If you're having trouble viewing this message, open it in a browser window.

This issue: Following the Science?

“Following the science” has been the mantra of public officials from the very beginning of the pandemic. Their acknowledgement of the importance of science has been a refreshing change from the usual attitude of so many political leaders, who all too often regard science, and scientists, as an annoyance or a threat. Stephen Harper in particular carried on a vendetta against scientists who were guilty of the crime of doing research that revealed how his government’s policies were harming the environment. Under Harper, government scientists were muzzled, funding for inconvenient research was drastically curtailed, and research libraries were physically destroyed. Compared to what went on under the Harper regime, present-day politicians who proclaim respect for science and declare their commitment to following it, look good.

But what does “following the science” actually mean? When we as a society are faced with difficult policy choices, can science tell us what choices we should make? We should be sceptical of anyone who says that it can, because that isn’t actually what science does. It can certainly provide information we need to take into account when making choices and trade-offs, but choices don’t automatically follow from science.

Nor is it accurate to refer to “the science.” Science is a method for understanding the world. It involves asking fruitful questions, gathering information, and coming up with tentative answers and conclusions which are then subject to further examination and re-evaluation by other scientists. Often enough, it turns out that the initial question wasn’t even the right question. Even so, that can be a useful realization if it leads to formulating different questions. There are always more questions than answers; indeed, each answer inevitably raises a series of new questions. As Einstein said, “As our circle of knowledge expands, so does the circumference of darkness surrounding it.”

Continue reading

As always, we invite you to share this newsletter with your friends.

You can forward this email, or send them the link to the Other Voices home page on the Connexions website at

Please consider sharing it via social media.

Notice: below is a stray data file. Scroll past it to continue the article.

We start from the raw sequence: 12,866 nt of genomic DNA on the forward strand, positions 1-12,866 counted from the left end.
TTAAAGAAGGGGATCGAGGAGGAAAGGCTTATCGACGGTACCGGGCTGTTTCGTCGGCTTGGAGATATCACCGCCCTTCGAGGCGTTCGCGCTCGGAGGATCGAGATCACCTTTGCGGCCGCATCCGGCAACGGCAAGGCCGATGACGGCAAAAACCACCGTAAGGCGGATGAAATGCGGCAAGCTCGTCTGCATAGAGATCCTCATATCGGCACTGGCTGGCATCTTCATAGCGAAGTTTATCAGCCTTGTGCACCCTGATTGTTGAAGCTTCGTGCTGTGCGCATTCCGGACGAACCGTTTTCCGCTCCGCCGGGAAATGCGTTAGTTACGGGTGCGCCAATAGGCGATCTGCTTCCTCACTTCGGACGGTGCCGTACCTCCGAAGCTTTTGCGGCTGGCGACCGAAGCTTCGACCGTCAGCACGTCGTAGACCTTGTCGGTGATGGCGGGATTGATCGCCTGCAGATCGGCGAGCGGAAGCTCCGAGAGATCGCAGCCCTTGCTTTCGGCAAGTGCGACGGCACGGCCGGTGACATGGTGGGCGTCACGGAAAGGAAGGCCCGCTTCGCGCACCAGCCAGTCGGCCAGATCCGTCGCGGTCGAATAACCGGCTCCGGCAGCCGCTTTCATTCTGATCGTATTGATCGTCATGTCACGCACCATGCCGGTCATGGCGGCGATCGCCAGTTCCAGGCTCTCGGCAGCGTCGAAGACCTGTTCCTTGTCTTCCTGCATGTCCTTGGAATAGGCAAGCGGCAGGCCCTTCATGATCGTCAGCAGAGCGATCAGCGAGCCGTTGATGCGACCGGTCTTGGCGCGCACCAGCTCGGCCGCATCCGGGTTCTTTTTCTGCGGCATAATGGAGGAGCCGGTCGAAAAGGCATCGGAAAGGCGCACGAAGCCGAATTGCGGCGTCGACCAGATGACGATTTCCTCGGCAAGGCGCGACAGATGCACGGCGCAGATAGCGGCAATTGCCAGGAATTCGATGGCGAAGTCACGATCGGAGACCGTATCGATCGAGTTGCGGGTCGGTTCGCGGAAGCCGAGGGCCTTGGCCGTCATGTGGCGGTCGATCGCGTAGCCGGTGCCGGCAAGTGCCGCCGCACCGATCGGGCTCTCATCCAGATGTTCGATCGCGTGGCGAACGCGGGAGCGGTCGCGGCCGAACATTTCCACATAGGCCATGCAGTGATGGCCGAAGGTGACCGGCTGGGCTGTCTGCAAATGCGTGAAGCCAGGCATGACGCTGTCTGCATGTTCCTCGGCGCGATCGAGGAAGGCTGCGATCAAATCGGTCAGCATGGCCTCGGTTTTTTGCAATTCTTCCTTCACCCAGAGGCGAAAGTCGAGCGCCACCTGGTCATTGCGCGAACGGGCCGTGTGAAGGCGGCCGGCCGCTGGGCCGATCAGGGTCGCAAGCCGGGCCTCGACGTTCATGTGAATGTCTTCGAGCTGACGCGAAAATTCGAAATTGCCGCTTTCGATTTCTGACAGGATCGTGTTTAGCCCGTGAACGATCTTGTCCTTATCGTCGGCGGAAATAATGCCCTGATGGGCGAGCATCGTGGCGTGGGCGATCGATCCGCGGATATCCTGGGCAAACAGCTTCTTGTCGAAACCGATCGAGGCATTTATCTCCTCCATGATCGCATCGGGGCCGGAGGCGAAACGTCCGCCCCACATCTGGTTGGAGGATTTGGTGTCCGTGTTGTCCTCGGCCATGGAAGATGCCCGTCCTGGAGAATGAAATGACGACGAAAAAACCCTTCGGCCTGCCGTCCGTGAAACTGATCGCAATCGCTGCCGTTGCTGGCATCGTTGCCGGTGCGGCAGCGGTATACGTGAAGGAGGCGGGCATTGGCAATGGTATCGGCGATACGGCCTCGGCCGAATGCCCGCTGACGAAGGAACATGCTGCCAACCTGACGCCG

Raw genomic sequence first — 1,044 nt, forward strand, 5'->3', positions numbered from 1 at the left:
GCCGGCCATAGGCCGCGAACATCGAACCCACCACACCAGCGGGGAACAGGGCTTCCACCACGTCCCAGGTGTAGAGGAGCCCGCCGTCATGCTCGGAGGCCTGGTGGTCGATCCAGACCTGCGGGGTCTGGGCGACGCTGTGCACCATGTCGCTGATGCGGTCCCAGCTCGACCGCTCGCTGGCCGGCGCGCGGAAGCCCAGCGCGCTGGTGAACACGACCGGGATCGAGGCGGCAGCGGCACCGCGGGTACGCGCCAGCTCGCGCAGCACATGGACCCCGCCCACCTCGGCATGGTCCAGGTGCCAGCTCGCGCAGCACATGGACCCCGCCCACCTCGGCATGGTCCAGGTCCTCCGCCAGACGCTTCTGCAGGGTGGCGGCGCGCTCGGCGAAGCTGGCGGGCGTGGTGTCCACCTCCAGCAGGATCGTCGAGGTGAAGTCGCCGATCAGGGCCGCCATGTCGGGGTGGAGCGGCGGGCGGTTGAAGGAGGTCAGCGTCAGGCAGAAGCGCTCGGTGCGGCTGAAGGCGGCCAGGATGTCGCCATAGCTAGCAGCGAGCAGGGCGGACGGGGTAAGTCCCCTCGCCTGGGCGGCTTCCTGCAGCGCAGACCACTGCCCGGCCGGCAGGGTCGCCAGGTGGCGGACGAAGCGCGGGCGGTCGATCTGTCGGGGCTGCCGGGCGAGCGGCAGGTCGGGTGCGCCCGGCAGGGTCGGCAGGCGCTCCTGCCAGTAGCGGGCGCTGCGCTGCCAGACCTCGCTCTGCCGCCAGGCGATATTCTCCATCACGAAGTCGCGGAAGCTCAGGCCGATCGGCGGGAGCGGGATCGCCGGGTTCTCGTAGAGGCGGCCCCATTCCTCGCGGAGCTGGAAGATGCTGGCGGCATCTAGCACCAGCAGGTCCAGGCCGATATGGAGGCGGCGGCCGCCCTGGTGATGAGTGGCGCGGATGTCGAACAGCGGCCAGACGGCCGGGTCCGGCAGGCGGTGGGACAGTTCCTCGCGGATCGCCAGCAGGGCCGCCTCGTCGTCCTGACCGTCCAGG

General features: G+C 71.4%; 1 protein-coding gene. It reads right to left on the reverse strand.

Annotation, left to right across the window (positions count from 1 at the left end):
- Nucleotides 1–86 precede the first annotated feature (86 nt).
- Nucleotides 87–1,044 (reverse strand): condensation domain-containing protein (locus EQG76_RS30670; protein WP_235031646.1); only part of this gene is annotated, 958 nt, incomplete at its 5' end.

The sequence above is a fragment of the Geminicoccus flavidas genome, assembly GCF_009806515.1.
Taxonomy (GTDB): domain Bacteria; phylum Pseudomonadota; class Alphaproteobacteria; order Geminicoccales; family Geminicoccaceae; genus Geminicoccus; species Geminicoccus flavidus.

If you'd like to subscribe and receive this newsletter by email, please send an email to mailroom@connexions.org with ‘Subscribe’ in the subject line.

Your feedback is appreciated - and so are donations to keep us doing what we're doing!

Support Connexions and help change the world! Make a one-time or monthly donation to help us continue to connect you with issues you care about.

This Week on Connexions.org

Net zero is not real zero poster

We demand real zero, not net zero!

Net zero emissions and other false solutions allow polluters to continue polluting, and lock in destructive extractive industries, says this statement adopted in October by the Oilwatch International Global Gathering in Nigeria.

Read more

Keywords: Greenhouse Gas Emissions - Fossil Fuels

Ecosocialism not extinction banner image

Ecosocialism Not Extinction!

Ecosocialist Alliance statement on the opening of UN climate talks in Glasgow
As ecosocialists we say another world is possible, but a massive social and political transformation is needed, requiring the mobilization of the mass of working people across the globe. Only the end of capitalism’s relentless pursuit of private profit, endless waste, and rapacious drive for growth, can provide the solution not only to climate change, environmental degradation, and mass extinction, but to global poverty, hunger, and hyper exploitation. Capitalism can at best mitigate climate change, not stop it. Genuine climate solutions cannot be based on the very market system that created the problem.

Read more

Keywords: Ecosocialism - Marxism and Ecology

Surveillance Cameras

Public health or private wealth? How digital vaccine passports pave way for unprecedented surveillance capitalism

Mega-corporations, international finance institutions, and billionaire-backed private foundations have played a vital role in lobbying for and implementing digital immunity passports. The burgeoning global health passport system has been coordinated under the umbrella of the UN’s World Health Organization (WHO). However, this institution is so intertwined with wealthy private interests it can hardly be characterized as a “public” health body.

Read more

Keywords: Privacy Rights - Surveillance Systems

Vinay Prasad

5 Errors Made by Public Health/ Science During The Pandemic